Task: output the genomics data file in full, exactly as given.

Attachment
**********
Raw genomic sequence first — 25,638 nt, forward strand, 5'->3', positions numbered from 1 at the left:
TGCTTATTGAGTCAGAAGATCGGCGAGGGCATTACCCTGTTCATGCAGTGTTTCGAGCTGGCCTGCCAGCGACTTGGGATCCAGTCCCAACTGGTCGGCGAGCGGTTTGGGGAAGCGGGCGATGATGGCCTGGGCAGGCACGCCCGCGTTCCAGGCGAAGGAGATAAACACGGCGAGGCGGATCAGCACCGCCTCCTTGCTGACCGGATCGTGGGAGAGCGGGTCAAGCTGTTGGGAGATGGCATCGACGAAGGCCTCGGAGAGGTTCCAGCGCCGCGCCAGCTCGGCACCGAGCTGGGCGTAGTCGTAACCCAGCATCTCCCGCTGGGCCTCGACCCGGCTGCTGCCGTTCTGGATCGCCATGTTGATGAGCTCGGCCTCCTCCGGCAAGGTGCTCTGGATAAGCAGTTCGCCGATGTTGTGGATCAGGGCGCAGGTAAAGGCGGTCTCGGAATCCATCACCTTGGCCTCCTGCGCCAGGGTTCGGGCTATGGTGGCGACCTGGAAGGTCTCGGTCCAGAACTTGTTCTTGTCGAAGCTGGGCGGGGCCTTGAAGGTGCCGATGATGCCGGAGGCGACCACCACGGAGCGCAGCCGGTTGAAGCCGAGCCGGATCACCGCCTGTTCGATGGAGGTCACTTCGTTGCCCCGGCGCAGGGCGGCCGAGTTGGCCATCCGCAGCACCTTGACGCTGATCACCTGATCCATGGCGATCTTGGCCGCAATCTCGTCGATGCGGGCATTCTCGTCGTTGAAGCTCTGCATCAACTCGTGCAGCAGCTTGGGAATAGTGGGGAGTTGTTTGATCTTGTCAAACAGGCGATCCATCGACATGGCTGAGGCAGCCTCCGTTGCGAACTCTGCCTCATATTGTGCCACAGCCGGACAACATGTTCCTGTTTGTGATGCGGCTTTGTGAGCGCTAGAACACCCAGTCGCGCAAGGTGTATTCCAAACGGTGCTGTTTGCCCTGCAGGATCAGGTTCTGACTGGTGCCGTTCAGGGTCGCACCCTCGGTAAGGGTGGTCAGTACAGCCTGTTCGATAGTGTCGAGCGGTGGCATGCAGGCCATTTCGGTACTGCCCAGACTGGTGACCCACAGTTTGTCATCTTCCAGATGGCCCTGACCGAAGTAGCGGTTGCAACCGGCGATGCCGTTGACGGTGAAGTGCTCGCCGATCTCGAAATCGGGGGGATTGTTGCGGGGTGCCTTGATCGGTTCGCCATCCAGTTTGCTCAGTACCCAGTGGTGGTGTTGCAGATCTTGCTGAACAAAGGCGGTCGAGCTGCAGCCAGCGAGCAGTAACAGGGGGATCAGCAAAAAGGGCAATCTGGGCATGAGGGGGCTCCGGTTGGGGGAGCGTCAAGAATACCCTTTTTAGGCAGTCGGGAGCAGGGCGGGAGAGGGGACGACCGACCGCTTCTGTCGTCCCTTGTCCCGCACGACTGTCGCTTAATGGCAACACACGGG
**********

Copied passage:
Raw genomic sequence first — 25,638 nt, forward strand, 5'->3', positions numbered from 1 at the left:
TGCTTATTGAGTCAGAAGATCGGCGAGGGCATTACCCTGTTCATGCAGTGTTTCGAGCTGGCCTGCCAGCGACTTGGGATCCAGTCCCAACTGGTCGGCGAGCGGTTTGGGGAAGCGGGCGATGATGGCCTGGGCAGGCACGCCCGCGTTCCAGGCGAAGGAGATAAACACGGCGAGGCGGATCAGCACCGCCTCCTTGCTGACCGGATCGTGGGAGAGCGGGTCAAGCTGTTGGGAGATGGCATCGACGAAGGCCTCGGAGAGGTTCCAGCGCCGCGCCAGCTCGGCACCGAGCTGGGCGTAGTCGTAACCCAGCATCTCCCGCTGGGCCTCGACCCGGCTGCTGCCGTTCTGGATCGCCATGTTGATGAGCTCGGCCTCCTCCGGCAAGGTGCTCTGGATAAGCAGTTCGCCGATGTTGTGGATCAGGGCGCAGGTAAAGGCGGTCTCGGAATCCATCACCTTGGCCTCCTGCGCCAGGGTTCGGGCTATGGTGGCGACCTGGAAGGTCTCGGTCCAGAACTTGTTCTTGTCGAAGCTGGGCGGGGCCTTGAAGGTGCCGATGATGCCGGAGGCGACCACCACGGAGCGCAGCCGGTTGAAGCCGAGCCGGATCACCGCCTGTTCGATGGAGGTCACTTCGTTGCCCCGGCGCAGGGCGGCCGAGTTGGCCATCCGCAGCACCTTGACGCTGATCACCTGATCCATGGCGATCTTGGCCGCAATCTCGTCGATGCGGGCATTCTCGTCGTTGAAGCTCTGCATCAACTCGTGCAGCAGCTTGGGAATAGTGGGGAGTTGTTTGATCTTGTCAAACAGGCGATCCATCGACATGGCTGAGGCAGCCTCCGTTGCGAACTCTGCCTCATATTGTGCCACAGCCGGACAACATGTTCCTGTTTGTGATGCGGCTTTGTGAGCGCTAGAACACCCAGTCGCGCAAGGTGTATTCCAAACGGTGCTGTTTGCCCTGCAGGATCAGGTTCTGACTGGTGCCGTTCAGGGTCGCACCCTCGGTAAGGGTGGTCAGTACAGCCTGTTCGATAGTGTCGAGCGGTGGCATGCAGGCCATTTCGGTACTGCCCAGACTGGTGACCCACAGTTTGTCATCTTCCAGATGGCCCTGACCGAAGTAGCGGTTGCAACCGGCGATGCCGTTGACGGTGAAGTGCTCGCCGATCTCGAAATCGGGGGGATTGTTGCGGGGTGCCTTGATCGGTTCGCCATCCAGTTTGCTCAGTACCCAGTGGTGGTGTTGCAGATCTTGCTGAACAAAGGCGGTCGAGCTGCAGCCAGCGAGCAGTAACAGGGGGATCAGCAAAAAGGGCAATCTGGGCATGAGGGGGCTCCGGTTGGGGGAGCGTCAAGAATACCCTTTTTAGGCAGTCGGGAGCAGGGCGGGAGAGGGGACGACCGACCGCTTCTGTCGTCCCTTGTCCCGCACGACTGTCGCTTAATGGCAACACACGGG